percentage.

    We also assume that half the images were supplied to Picture Perfect by an Image

    Supplying Agent. We know that somewhat more than half the images in the catalog

    were provided by secondary agents, but we are unsure as to exactly how

    many of the catalog images were supplied directly to Picture Perfect by

    photographers.

    Sales Level   

      

    $1 million   

      

      

      

    $700,000   

      

      

    Domestic   

      

    Foreign   

      

    Domestic   

      

    Foreign   

    Gross Sales   

    $500,000   

      

    $500,000   

      

    $350,000   

      

    $350,000   

    Selling Agent Share (40%)   

    $200,000   

      

    $200,000   

      

    $140,000   

      

    $140,000   

    Catalog Producer (40%)   

    Selling Agent in U.S.   

      

    $120,000   

      

    Selling Agent in U.S.   

      

    $84,000   

      

      

     

     

     

     

    Amount Left For Split

    $480,000

    $336,000

    Image Suppling Agent Share

    $240,000

    $168,000

    Photographer Share

    $240,000

    $168,000

    Costs Breakdowns

    Above is how the income should have been divided had everyone been paid according

    to contract. Now, lets look at the probable costs of each participant in this marketing

    venture.

    Foreign Selling Agents - Foreign agents purchased and distributed between 40,000

    and 70,000 books from Tod. We believe they paid about $3.00 for each book

    received which would make the total paid to Tod in early 1998 somewhere between $120,000

    and $210,000. It

    appears that some dupes were included in this $3.00 price, although certainly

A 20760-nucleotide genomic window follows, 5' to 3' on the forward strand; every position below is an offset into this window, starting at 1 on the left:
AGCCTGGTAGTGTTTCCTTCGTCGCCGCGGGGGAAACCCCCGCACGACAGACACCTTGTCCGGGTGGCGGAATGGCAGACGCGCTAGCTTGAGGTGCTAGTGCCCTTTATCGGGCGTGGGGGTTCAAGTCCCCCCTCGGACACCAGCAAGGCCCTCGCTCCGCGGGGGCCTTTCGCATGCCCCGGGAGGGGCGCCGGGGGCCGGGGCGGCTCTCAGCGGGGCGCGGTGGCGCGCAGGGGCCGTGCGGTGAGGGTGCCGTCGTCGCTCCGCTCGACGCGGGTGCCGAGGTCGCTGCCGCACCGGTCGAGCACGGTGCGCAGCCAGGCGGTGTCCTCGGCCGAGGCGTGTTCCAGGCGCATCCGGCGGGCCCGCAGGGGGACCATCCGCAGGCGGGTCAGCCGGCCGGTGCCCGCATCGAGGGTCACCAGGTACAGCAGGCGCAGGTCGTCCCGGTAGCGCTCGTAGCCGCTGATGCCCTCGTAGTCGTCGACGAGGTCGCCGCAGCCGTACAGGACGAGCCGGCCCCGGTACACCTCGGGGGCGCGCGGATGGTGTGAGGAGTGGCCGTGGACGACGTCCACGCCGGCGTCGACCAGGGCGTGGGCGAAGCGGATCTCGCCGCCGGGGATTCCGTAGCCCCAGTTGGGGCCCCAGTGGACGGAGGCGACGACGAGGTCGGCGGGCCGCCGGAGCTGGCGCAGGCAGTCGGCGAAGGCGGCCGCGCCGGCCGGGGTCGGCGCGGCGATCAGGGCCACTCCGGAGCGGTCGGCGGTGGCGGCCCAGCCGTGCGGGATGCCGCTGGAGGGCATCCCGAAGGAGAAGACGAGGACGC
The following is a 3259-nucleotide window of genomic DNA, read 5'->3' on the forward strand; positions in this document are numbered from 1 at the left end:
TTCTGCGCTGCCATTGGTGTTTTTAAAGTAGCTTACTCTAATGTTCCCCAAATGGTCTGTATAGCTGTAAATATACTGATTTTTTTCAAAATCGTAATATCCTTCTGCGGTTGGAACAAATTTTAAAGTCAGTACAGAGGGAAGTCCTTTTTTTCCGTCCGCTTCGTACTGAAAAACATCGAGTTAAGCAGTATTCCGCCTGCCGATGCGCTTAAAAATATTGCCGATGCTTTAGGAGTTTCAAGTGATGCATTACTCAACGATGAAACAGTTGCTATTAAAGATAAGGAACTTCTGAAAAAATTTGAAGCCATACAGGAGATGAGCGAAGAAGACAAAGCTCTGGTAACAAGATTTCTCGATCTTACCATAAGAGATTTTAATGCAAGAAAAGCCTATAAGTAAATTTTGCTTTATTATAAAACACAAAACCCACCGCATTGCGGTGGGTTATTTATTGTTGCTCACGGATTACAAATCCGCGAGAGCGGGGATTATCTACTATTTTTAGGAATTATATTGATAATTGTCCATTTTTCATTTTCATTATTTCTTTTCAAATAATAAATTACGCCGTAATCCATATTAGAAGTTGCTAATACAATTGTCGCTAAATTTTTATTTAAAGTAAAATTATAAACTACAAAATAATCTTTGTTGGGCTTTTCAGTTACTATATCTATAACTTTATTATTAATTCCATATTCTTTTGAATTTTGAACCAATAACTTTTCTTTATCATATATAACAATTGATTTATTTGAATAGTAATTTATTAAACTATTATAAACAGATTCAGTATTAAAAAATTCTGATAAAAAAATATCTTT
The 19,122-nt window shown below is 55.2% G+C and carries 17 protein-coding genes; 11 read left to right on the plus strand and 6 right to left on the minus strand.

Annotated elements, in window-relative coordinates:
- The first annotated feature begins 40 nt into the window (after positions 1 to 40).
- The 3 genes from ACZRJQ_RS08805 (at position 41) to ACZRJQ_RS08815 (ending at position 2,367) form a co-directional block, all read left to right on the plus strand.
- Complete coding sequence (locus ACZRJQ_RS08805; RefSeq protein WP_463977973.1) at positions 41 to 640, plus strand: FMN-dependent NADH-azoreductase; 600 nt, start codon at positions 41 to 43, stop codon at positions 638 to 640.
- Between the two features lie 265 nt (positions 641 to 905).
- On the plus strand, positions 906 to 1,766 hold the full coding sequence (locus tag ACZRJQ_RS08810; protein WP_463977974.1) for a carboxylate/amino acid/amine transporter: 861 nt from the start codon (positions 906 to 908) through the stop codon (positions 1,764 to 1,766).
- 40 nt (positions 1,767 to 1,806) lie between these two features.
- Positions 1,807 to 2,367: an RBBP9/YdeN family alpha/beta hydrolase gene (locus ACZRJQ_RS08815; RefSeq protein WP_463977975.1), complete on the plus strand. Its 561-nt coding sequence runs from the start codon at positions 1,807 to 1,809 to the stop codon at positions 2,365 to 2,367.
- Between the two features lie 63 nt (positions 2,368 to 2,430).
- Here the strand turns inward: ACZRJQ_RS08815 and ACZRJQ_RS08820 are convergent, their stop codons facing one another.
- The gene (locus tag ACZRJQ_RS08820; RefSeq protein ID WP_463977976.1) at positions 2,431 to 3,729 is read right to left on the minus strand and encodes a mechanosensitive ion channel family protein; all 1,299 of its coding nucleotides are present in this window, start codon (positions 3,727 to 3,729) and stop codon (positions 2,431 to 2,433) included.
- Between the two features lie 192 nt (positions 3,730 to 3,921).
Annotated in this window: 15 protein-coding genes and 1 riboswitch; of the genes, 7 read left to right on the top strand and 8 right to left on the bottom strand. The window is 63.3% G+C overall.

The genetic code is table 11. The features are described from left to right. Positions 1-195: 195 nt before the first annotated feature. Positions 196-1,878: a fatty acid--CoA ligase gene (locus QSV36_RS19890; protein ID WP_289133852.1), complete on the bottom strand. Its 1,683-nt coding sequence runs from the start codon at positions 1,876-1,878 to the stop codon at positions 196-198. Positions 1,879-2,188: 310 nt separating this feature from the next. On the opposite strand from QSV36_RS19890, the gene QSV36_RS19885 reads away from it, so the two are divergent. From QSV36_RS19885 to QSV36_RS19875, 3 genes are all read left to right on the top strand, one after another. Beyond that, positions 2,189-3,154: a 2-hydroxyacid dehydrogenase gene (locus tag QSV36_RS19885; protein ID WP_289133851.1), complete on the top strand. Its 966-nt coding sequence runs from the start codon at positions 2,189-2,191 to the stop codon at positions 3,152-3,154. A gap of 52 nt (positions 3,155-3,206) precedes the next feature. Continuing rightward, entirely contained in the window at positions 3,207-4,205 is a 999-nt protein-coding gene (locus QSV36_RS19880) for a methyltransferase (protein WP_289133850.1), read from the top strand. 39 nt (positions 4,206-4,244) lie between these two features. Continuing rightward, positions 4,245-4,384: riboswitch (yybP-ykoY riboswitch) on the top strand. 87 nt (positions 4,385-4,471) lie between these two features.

some agencies would have wanted extra sets of dupes. The dupes were 6x9cm and

    these may have cost $2.00 each to produce, given the volume.

    On top of this, agencies had postage costs to distribute the books. It would

    probably have cost at least $3.00 per book to ship these books. In some

    countries shipping heavy print catalogs is even more expensive so we think $3.00

    per book is a minimum for distribution costs.

    Thus with purchasing the books and mailing, the agencies had a combined estimated

    outlay in early 1998 of somewhere between $240,000 and $420,000. As we can see

    from our chart above their 40% share for this catalog was at best $200,000. This

    does not include any of their staff and overhead costs in actually making the

    sales.

    Image Supplying Agents - We know that in excess of 50% of the images in the

    catalog were supplied by other agents. These agents will receive 60% of what

    Picture Perfect receives from each sale and split that with their photographers.

    If Picture Perfect makes the sale in the U.S. the ISA gets 60% of the gross fee

    paid. If the sale was made by a foreign country the ISA get 36% of the gross

    fee. The income that should have been paid to these ISA's would have been

    between $336,000 and $480,000.

    As of 1 January 1999 they had received no payments. If and when these agents get

    paid they will keep half of this income, or between $168,000 and $240,000, and

    must remit the rest to the various photographers who actually produced the

    images.

    The agent had costs of collecting the images from the photographer and editing.

    In some cases the agent may also have been required to pay something up front to

    Picture Perfect to help offset the initial production costs of the catalog. In

    this case the ISA's have also had legal expenses to try to enforce their

    contracts and collect the funds owed them by Picture Perfect. In addition the

    credibility of the ISA's with their photographers has been severely damaged as a

    result of the actions taken by Picture Perfect.

    Photographers - They owe $150 per image to help offset the costs of producing the

    catalog. This amount is to be paid to the catalog producer out of the first

    dollars owed to the photographer. This would be a total of $270,000. Since the

    most that is believed to be owed the photographers for 1998 is $240,000, on

    average the photographers are probably not owed much money for 1998 sales.

    Of course, some photographers will do much better than the averages and others

    will earn little or nothing.

    Picture Perfect - We estimate that printing, design and separations cost them

    something in the range of $300,000; that postage, mailing lists, and mailing

    house fulfillment cost were at least another $45,000 and that the production of

    large format dupes added another $100,000 in costs for a total of $445,000.

    This is minimum cost of catalog production and distribution.